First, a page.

We have all we need for everyone to live well.

Monday, July 18, 2016

Another big two-summit loop: Catherine & Silver, Snoqualmie Pass, WA on 2016.07.14

A very different hike on Thursday than last week's Davis Peak, as the topo shows. Up to Snoqualmie Pass and south beyond the ski slopes to the Cold Creek trailhead. Twin Lakes are at the bottom of a bowl that I looped around counterclockwise, with side trips to summit Mt. Catherine then Silver Peak, and including a few miles of the Pacific Crest Trail. About 12 miles roundtrip and 3900 feet of climbing altogether. Lots of storm-downed trees on the Mt. Catherine trail which is little-maintained, some 4 and 5 feet in diameter that were a considerable challenge to get past. This hike has a lot of everything: old forest, lakes and streams and waterfalls, enormous views, tortured mountain landscapes, deep shade and bright sunlight. Highly recommended.

The wind really blows up here sometimes.

Upon Mt. Catherine's summit, formerly the site of an aircraft navigation beacon for Snoqualmie Pass over the Cascades. The guy cables and front panel of an equipment box are about all that remain.

From Mt. Catherine, looking across the Cold Creek basin around which I walked. My next destination was Silver Peak, on the right. Abiel is the next peak, then Tinkham, with Rainier in the background.

Lake Keechelus and off into eastern Washington.

 The Pacific Crest Trail at Windy Pass.

In Ollalie Meadow, one of my favorite alpine lakes.

After side-hilling through the forest beneath Silver on the PCT, a first glimpse of the southern ridge I'll eventually climb.

From the Tinkham/Abiel/Silver saddle, looking north at Silver.

Felsenmeer. This is really steep, and a lot of the stones move at least a little when trod upon. 

Up up up.

From Silver Peak, looking back at Mt. Catherine.

This is a really pointy summit.

And down down down again.

Thursday, July 7, 2016

So many mountains! Davis Peak, Snoqualmie Pass region, Washington Cascades

Over Snoqualmie Pass yesterday onto the dry eastern slopes of the Cascades, to Cle Elum, Roslyn, Salmon La Sac, and after a couple hours of driving arrived at the Davis Peak trailhead at 7:00. This hike is about 11 miles roundtrip and 4000 feet of climbing up to 6490 ft, about a thousand feet higher than I'd climbed yet this season. As the topo map shows, this is a trail of relentless switchbacks heading due north up the mountain. Deep forest eventually gives way to an old burn zone and flower-filled alpine meadows and finally to naked rock. The named summit is the site of an old fire lookout of which nothing remains but some desultory bits of lumber and ironmongery, and a pile of stone remade as a hiker's shelter. The true summit is another half-mile along a narrow ridge. There is very little real estate at the top, but the views! Mountains, mountains, mountains.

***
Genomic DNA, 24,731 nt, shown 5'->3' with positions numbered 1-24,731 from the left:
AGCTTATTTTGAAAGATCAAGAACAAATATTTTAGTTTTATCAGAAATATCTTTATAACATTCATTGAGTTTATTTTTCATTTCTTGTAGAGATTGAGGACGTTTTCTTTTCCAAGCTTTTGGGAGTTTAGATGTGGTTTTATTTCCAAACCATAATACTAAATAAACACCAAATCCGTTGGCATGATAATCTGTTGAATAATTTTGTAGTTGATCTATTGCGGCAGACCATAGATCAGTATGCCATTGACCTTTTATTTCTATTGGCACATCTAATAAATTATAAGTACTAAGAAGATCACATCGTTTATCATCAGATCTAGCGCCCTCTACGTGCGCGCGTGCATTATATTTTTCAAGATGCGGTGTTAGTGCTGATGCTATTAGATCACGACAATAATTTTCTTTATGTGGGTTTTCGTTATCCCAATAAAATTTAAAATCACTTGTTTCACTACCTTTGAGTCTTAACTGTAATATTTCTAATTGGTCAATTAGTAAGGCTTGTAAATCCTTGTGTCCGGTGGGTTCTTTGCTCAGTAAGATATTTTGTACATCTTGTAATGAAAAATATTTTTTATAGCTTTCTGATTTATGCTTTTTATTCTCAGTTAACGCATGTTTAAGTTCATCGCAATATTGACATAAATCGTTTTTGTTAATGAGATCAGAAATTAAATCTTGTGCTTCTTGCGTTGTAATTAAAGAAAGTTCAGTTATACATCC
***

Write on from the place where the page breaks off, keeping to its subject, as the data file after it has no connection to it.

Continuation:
The trail first descends to Paris Creek then plunges into the forest and shortly after the switchbacks begin.

The trail begins at about the elevation of Lake Cle Elum and ascends this far before a view opens.

A false summit. The trail swings around to the right across a bowl.

The ruined tower.

On to the true summit.

Up on top, barely enough room to turn around. Lake Cle Elum again, and volcano Rainier in the center.

A shallow tarn directly below, then Opal Lake, and Terrence Lake in the distance.

From the true summit looking back toward the lookout site at the end of the ridge.

And down again.

The Cascades' ridgeline, holding back the marine layer on the west side.

Paris Creek.

Friday, June 10, 2016

Mount Defiance via Pratt Lake Trail and Thompson Lake Trail